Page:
Patient satisfaction and administrative measures as indicators of the quality of mental health care.
ABSTRACT Although measures of consumer satisfaction are increasingly used to supplement administrative measures in assessing quality of care, little is known about the association between these two types of indicators. This study examined the association between these measures at both an individual and a hospital level.
A satisfaction questionnaire was mailed to veterans discharged during a three-month period from 121 Veterans Administration inpatient psychiatric units; 5,542 responded, for a 37 percent response rate. These data were merged with data from administrative utilization files. Random regression analysis was used to determine the association between satisfaction and administrative measures of quality for subsequent outpatient follow-up.
At the patient level, satisfaction with several aspects of service delivery was associated with fewer readmissions and fewer days readmitted. Better alliance with inpatient staff was associated with higher administrative measures of rates of follow-up, promptness of follow-up, and continuity of outpatient care, as well as with longer stay for the initial hospitalization. At the hospital level, only one association between satisfaction and administrative measures was statistically significant. Hospitals where patients expressed greater satisfaction with their alliance with outpatient staff had higher scores on administrative measures of promptness and continuity of follow-up.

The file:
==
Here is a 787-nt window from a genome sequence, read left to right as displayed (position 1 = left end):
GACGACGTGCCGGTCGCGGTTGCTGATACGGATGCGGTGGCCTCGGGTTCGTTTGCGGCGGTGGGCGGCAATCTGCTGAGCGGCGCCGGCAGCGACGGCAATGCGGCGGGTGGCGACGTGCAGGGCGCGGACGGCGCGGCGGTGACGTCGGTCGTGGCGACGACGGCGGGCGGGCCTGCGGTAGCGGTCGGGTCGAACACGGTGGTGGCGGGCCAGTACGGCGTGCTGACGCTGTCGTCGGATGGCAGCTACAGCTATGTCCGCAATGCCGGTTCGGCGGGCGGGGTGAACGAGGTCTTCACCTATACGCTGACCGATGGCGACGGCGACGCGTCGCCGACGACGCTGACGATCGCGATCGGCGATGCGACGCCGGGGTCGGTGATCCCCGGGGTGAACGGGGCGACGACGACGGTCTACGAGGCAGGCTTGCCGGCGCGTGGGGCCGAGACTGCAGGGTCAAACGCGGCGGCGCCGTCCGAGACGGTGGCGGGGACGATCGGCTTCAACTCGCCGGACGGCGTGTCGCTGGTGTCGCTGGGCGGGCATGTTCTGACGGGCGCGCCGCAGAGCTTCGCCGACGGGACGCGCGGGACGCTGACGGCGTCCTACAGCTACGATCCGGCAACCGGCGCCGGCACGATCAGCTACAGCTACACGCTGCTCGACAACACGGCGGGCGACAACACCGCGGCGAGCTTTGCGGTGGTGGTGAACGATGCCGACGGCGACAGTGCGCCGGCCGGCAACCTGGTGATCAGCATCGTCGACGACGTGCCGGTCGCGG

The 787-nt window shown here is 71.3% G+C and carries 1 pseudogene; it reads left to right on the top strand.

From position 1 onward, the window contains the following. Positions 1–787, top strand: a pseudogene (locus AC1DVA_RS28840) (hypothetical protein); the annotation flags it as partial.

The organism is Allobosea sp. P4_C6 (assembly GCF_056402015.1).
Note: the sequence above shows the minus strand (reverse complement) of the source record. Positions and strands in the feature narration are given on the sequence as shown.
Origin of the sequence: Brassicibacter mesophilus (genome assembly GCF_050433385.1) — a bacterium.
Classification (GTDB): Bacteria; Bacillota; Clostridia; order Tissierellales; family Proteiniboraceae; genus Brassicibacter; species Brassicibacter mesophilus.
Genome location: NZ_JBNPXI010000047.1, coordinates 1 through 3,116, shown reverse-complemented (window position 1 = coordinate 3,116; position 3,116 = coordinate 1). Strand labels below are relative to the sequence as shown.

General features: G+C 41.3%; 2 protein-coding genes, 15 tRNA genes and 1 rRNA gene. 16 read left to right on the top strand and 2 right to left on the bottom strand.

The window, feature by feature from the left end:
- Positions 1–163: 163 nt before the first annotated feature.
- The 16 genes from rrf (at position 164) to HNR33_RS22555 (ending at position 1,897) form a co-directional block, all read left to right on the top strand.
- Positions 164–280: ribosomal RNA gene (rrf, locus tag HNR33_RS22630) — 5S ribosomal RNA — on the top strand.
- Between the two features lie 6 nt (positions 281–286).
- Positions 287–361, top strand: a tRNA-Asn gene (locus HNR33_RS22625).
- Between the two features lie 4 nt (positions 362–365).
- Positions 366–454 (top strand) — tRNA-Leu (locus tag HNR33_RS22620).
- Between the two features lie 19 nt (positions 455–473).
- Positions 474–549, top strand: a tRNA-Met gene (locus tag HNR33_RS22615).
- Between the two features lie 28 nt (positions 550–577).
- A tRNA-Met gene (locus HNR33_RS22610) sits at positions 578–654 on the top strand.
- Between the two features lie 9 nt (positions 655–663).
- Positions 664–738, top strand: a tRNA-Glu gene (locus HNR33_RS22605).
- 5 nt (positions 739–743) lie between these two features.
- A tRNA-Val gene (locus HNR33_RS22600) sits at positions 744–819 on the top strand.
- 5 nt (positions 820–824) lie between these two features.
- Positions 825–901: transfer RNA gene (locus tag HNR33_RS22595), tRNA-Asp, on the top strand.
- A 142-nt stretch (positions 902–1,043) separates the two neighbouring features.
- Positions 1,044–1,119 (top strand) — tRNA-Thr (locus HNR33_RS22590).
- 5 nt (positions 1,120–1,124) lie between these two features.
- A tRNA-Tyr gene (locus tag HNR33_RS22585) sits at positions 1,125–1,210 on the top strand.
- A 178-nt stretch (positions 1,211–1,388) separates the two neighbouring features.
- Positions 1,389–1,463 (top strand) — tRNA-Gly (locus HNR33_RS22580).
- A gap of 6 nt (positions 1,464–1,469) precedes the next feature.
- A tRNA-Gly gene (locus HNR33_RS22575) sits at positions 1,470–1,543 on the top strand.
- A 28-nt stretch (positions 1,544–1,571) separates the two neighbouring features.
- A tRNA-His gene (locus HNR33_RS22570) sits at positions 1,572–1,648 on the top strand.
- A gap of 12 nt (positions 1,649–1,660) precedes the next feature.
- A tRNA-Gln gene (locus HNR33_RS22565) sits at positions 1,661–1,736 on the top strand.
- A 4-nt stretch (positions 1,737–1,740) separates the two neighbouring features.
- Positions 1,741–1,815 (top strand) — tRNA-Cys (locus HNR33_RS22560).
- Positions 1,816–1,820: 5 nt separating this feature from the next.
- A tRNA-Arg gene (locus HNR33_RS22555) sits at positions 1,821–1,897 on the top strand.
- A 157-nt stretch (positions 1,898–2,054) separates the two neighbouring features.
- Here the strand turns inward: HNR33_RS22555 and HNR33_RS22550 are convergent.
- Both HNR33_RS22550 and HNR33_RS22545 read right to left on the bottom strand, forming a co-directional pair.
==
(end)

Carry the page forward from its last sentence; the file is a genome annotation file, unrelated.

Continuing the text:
The associations between patient satisfaction and administrative measures of quality at the individual level support the idea that these measures address a common underlying construct. The attenuation of the associations at the hospital level suggests that neither type can stand alone as a measure of quality across institutions.
SourceAvailable from: Xiang-Yu Hou[Show abstract] [Hide abstract]
ABSTRACT: Immigrants with language barriers are at high risk of having poor access to health care services. However, several studies have indicated that immigrants tend to use emergency departments (EDs) as their primary source of care at the expense of primary care. This may place an additional burden on already overcrowded EDs and lead to a low level of patient satisfaction with ED care. The study was to review if immigrants utilize ED care differently from host populations and to assess immigrants' satisfaction with ED care.01/2012; 3(4):245-50. DOI:10.5847/wjem.j.1920-8642.2012.04.001
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ABSTRACT: The aim of our study was to identify patient- and care-related factors that are associated with patients' satisfaction with psychiatric hospital care, using a specific, self-administered questionnaire based exclusively on the patient's point of view: the Satisfaction with Psychiatry Care Questionnaire-22 (SATISPSY-22).Patient Preference and Adherence 01/2014; 8:1457-64. DOI:10.2147/PPA.S67641 · 1.49 Impact Factor